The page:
But much of the joy in watching this newly enthused Doctor is thanks to his strong supporting foil. The Pilot is a lightly cast show, with almost every scene dominated by Bill. This is Pearl Mackie’s big moment and she owns it, even when saddled with heavy lines about her facial expressions getting in the way (“it’s always doing expressions when I’m trying to be enigmatic”). The Pilot’s main nod to the past decade is Rose’s entrance in 2005. True, there are many beats in that direction, and it feels wholly comfortable as a result, but here’s a companion-in-waiting invading the Doctor’s world, not a bored, self-centrered everygirl interrupted.

There are many doleful asides from this new companion, but despite the tinge of sorrow evident in her former and current life, Mackie keeps it vital, real and personable. Combined with this refreshed, comfortable Twelfth Doctor and Matt Lucas on little-used but pitch-perfect form, there are very good signs for the new TARDIS crew. In Bill and Nardole, we’re reminded not so much that the Doctor hasn’t had a real companion for a while, but how complicated companion entrances have been over the past six years.

While the Doctor has once again inexplicably saddled himself with the need to reject companions (“I can’t do that anymore, I promised” he suggests, twice), the point isn’t as laboured, nor the outcome as sad as The Snowmen (2012).

Most importantly, there’s a rugged weight added by the academic setting, through the lectures, university and companion’s curiosity. As Bill’s wonderfully filmed introduction to the time-ship shows, this is about the TARDIS more than anything. It’s about Time and Relative Dimensions in Space. That’s life. It’s a love note to that idea, and Bill’s there as catalyst and instrument.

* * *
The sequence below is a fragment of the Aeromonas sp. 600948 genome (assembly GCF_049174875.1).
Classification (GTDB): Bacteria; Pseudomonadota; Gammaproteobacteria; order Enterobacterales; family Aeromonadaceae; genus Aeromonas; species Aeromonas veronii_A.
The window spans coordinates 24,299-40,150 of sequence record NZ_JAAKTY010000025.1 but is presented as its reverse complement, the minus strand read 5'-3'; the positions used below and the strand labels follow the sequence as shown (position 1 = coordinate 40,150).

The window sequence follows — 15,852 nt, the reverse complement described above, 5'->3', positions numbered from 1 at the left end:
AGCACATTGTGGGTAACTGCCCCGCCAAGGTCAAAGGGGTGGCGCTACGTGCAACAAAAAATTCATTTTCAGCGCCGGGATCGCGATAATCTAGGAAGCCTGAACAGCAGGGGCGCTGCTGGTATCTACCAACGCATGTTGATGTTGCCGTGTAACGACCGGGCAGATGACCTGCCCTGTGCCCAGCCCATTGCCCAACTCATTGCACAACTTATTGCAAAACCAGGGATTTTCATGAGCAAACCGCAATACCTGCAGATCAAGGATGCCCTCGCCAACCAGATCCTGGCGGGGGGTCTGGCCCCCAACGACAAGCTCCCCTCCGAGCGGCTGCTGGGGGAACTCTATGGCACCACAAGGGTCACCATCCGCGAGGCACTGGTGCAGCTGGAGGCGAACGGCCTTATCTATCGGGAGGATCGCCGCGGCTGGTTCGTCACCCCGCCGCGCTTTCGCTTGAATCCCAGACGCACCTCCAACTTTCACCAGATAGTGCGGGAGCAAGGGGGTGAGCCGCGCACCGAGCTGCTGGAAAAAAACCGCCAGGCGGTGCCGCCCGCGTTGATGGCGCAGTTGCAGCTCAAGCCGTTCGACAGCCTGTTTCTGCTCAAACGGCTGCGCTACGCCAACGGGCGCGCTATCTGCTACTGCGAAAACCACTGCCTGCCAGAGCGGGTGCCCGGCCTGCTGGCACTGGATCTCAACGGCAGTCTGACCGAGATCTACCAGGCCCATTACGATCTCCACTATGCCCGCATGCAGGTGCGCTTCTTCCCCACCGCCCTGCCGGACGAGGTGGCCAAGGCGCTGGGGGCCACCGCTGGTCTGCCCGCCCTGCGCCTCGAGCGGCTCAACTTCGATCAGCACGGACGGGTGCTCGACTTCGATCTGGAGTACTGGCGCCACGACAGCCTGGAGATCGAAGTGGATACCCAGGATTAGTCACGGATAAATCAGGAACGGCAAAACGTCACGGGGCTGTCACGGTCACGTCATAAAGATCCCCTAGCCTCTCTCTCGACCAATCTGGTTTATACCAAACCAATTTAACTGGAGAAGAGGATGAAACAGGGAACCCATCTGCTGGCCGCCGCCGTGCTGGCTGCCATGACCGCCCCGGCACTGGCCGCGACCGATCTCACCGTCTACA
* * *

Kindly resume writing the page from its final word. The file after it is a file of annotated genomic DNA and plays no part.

Rising damp

But this isn’t simply a meet and greet or a 50 minutes of Doctor Who: Private Tutor. Like Rose, there’s an alien intervention to force the two together, albeit one a whole deal more personal and cold than the Auton’s attempt on Earth. And that’s where the damp creeps into the story’s lovely, romantic touches. As the last half turns into a micro chase through space, the Movellan cameo adds to the idea that Moffat’s pinning the latter part of his tenure on Douglas Adams — all the more so after the Destiny of the Daleks-style Skaro that kicked off the last series. But their appearance is arbitrary, especially when pitched, nominally in an old conflict last seen in that Season 17 serial, screaming, wailing and somehow being zapped by bronze Daleks.

And the reason for the Dalek’s appearance in the season opener is horrifically contrived. Confronted with a mysterious, evidently alien conundrum, the Doctor quickly runs before deciding to destroy it, using his oldest foes as the method. It’s an odd, highly un-Doctorish solution: to destroy before finding understanding, to put a foe in front of the universe’s greatest evil. Apart from one face grab, the damp Heather displays little violence. That solution may serve a point, especially in reminding us that the Daleks exist, but it quickly weakens their role as they’re quarantined and beaten. Most of all, it poses an unhealthy healthy hook for the first episode of an otherwise successful, light, reboot.

The water ghost at the heart of the show’s horror is suitably unsettling thanks to Stephanie Hyam’s sad and distant performance. But an alien technology’s motivation eventually understood, is a well trod path in New Who. The enigmatic monster may have much in common with the chilling human-corruptions of Waters of Mars (2009), but more damningly, its motivation recalls the denouement of Curse of the Black Pearl (2011) and Moffat’s original show-stopper, The Empty Child (2005). It rather undermines any hope set by that enigmatic and oh-so-old school Who cut to the alien’s point of view early in the episode (“Pilot is located, link is established”).